- The optionally note confuses things: here the author has classified and tagged the protocols of the Management OS and the VMs’ guest OSs so that the physical network can also apply QoS rules at the greater LAN level. The final code snippet shows how to pass this IeeePriorityTag on to the LAN
A twist on this example is to add 2 physical NICs for non-converged iSCSI so that you can have dedicated iSCSI switches (for manufacturer support).
4 NICs in two NIC teams
This example is basically the 2 NICs without NIC Teaming example with NIC teaming. I can see this one being used where SMB 3.0 storage is required but there is no RDMA/SMB Direct being used. NIC teaming can’t see RDMA!
The two physical NICs on the left are dedicated to the Management OS. The QoS rules classify and tag protocols and apply QoS either:
- Using DCB (more expensive but better performing)
- The OS Packet Scheduler
The NIC team and virtual switch are dedicated to virtual machines.
4 NICs with a standard NIC team and two RDMA NICs
This is a variation on the last example. Two RDMA NICs are being used for SMB Direct. NIC teaming must be dispensed with in the Management OS. Now DCB must be used. Rules are created to classify and tag protocols, and DCB is used to apply QoS. PFC will be enabled for RDMA if using RoCE NICs.
- The two Management OS NICs are not teamed, and therefore have their own IP addresses
- If using Scale-Out File Server (clustered file server for application data) then both of these NICs should be on different subnets, matching the NICs that are on the clustered file server nodes. This is a requirement of SMB Multichannel when using clustered file shares, such as those in SOFS.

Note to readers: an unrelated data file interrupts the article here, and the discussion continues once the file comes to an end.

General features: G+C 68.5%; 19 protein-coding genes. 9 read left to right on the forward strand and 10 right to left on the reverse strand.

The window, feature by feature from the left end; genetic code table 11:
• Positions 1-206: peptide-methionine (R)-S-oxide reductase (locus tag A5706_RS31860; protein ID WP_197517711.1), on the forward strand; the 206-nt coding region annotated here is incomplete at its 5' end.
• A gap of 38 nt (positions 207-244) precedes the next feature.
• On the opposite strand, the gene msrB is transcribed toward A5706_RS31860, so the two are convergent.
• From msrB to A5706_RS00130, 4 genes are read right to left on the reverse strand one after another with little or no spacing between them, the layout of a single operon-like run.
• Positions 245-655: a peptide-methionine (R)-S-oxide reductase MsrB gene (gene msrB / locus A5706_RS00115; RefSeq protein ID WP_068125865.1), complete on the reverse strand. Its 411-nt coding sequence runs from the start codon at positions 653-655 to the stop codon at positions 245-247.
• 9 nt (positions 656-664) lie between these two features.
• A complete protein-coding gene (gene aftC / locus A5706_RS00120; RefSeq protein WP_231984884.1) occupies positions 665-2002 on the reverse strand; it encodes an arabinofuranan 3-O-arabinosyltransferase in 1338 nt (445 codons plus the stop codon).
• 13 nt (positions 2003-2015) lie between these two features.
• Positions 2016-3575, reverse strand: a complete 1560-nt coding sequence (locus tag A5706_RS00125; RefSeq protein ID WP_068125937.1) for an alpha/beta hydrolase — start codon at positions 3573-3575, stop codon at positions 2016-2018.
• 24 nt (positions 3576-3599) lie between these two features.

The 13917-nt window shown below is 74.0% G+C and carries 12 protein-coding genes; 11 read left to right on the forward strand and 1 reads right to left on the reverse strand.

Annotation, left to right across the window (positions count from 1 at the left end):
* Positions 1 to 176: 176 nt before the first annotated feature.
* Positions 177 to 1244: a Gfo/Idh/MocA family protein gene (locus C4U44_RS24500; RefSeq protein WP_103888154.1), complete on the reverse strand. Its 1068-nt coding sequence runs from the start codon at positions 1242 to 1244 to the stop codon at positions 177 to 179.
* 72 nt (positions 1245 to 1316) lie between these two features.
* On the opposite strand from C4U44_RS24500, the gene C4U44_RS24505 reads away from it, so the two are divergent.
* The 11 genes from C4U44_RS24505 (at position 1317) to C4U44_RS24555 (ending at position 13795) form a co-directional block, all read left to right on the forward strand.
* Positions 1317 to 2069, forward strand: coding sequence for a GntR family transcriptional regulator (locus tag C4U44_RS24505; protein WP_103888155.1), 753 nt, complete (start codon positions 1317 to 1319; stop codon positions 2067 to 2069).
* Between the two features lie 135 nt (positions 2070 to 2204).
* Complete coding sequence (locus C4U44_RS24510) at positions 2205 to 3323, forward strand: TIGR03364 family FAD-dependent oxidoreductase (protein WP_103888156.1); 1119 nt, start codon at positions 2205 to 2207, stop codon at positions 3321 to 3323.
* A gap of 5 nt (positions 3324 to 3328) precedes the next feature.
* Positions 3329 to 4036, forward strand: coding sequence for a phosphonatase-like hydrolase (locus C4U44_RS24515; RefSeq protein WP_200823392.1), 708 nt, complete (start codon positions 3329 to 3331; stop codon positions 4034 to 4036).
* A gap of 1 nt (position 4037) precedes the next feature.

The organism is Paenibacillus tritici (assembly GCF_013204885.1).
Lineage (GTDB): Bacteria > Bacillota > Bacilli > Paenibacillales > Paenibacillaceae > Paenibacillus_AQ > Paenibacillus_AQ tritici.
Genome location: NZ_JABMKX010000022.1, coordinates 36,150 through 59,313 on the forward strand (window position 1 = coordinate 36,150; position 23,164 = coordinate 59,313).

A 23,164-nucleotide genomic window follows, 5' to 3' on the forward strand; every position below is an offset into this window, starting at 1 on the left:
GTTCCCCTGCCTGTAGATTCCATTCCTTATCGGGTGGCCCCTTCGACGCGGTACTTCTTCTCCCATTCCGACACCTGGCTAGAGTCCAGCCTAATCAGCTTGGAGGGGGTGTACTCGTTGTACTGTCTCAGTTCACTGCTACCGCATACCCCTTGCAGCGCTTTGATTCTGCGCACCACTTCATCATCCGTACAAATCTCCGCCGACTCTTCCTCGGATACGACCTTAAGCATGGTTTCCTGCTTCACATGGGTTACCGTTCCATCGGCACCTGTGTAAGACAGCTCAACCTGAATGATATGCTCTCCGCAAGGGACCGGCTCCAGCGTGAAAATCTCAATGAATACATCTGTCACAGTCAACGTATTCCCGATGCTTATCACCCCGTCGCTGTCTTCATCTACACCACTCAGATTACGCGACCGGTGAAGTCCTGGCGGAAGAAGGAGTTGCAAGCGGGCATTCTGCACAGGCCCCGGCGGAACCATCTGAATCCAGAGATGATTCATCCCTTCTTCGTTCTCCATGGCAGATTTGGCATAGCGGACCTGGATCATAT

- You do not enable MPIO as the diagram suggests. You get MPIO like behaviour from SMB Multichannel.
Alternate configuration of 4 NICs with a standard NIC team and two RDMA NICs
This example uses the flexibility of virtual NIC for the Management OS, while dedicating 100% of bandwidth of the RDMA NICs for SMB 3.0. See the previous example notes for the 2 SMB 3.0 NICs (IP addresses, QoS, PFC, and MPIO).
You’ll use QoS on a per virtual NIC basis that is applied by the virtual switch for the Management OS vNICs (Management, Live Migration, Clustering).
Microsoft also published some best practices for QoS.
- When using weight based rules (my preference) then keep the total weights near or under 100. I hate using QoS on individual VMs because they move. I prefer to lump them into the virtual switch bucket, and reserve specific rules for the Management OS virtual NICs. I keep the weights (vNICs and bucket) totalling 100, therefore they are percentages and not weights. You might otherwise assign 4 vNICs weights of 20 and be confused when a query shows a result of 25% (1/4 of 80).
- I like the note on cluster communications/heartbeat getting a weight of more than 1 (e.g. 5) on a 10 GbE NIC.
- Don’t do DCB and Minimum Bandwidth rules on the same NICs
- Pay attention to the notes at the end on QoS and NIC teaming.
If you have reached here without reading the referenced Microsoft pages then, then don’t be an idiot: go back and read them. I’ve only covered/explained a tiny fraction of the shared information.
This blog post is the property of Aidan Finn (@joe_elway / http://www.aidanfinn.com) and may not be reused in any manner without prior consent of Aidan Finn. You may quote one paragraph from this blog post if you link to the original blog post.